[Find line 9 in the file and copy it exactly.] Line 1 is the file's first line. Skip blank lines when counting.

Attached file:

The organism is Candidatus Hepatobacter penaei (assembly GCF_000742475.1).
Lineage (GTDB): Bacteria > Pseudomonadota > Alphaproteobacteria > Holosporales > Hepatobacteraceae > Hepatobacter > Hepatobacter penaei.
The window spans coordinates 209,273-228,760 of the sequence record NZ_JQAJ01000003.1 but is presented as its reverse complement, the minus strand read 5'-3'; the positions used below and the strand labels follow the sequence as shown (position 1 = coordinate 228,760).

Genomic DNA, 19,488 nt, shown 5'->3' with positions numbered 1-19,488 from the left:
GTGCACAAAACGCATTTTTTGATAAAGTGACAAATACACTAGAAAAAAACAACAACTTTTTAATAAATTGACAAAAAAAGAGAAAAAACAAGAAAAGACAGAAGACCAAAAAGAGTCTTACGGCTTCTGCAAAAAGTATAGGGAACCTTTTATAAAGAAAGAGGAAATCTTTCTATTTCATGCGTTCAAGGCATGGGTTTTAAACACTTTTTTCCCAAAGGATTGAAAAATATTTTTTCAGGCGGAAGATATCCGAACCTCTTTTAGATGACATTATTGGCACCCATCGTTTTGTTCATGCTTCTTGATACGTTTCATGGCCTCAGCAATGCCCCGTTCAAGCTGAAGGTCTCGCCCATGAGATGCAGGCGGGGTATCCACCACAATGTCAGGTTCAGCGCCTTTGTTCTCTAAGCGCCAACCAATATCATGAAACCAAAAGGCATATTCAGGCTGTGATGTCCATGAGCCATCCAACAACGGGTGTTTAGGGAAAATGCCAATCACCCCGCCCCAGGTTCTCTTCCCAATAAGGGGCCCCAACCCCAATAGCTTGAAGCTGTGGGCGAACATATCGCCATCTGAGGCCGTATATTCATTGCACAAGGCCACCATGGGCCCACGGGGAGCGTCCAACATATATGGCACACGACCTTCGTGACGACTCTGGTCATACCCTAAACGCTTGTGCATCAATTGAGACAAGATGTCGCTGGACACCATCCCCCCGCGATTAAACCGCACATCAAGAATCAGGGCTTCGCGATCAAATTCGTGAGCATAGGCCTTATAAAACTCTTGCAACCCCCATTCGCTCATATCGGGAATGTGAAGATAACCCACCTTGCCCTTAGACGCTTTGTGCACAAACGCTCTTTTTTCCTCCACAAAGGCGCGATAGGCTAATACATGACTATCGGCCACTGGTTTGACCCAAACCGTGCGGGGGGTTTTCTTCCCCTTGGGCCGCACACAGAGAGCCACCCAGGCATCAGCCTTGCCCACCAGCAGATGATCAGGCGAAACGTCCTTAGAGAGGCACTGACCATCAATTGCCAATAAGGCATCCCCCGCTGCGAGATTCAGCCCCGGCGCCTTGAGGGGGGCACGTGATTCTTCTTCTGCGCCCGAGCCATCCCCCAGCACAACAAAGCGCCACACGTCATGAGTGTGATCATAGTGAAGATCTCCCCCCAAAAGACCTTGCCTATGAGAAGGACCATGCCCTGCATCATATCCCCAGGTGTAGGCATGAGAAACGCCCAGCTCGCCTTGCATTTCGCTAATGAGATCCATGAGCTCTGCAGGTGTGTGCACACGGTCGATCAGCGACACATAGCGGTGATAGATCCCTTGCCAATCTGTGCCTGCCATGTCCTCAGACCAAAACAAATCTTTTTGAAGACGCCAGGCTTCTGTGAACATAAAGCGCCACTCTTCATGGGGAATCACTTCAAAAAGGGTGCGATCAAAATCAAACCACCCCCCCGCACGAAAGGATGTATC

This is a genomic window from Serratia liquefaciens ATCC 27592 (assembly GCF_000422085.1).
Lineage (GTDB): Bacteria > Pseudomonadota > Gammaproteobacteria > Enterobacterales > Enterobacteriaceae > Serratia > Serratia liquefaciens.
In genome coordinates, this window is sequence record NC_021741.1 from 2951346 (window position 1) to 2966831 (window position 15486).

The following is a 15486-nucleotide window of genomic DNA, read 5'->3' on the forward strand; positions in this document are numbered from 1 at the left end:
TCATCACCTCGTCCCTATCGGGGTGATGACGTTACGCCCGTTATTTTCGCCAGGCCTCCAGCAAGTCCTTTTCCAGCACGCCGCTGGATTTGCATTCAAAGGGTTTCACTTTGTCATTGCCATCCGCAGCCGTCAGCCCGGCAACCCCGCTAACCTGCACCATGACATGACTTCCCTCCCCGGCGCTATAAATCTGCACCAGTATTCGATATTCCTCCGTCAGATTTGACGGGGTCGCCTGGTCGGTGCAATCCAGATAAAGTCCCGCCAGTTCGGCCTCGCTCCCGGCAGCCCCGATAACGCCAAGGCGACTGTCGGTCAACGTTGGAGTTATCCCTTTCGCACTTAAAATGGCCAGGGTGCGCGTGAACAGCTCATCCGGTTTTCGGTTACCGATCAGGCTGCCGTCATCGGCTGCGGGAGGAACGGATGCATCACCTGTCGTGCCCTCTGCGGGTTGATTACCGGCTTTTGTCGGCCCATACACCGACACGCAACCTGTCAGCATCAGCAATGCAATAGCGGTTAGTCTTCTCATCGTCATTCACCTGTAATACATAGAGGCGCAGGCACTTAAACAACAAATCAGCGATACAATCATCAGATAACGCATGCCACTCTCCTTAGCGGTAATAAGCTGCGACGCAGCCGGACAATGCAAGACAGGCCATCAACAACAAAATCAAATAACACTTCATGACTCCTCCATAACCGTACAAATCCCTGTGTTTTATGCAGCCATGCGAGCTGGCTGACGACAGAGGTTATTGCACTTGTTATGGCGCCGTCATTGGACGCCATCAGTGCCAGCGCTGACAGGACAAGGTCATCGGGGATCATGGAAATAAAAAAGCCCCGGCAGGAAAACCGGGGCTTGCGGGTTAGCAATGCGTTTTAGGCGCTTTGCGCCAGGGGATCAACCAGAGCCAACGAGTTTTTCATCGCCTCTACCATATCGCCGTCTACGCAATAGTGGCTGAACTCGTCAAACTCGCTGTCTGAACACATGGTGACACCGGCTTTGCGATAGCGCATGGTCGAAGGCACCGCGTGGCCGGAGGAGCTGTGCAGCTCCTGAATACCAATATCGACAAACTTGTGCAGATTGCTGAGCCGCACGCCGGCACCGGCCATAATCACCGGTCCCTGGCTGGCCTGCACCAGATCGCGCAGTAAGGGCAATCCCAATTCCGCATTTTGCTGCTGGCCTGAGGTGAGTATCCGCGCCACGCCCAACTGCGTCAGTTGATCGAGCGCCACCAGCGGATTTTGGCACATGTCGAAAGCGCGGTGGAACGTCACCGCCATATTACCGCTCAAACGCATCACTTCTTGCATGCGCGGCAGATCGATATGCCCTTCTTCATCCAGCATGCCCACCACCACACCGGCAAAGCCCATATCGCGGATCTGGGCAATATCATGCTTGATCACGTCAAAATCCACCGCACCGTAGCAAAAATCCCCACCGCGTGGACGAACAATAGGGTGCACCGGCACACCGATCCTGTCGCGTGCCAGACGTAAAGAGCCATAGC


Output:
The following is a 15486-nucleotide window of genomic DNA, read 5'->3' on the forward strand; positions in this document are numbered from 1 at the left end: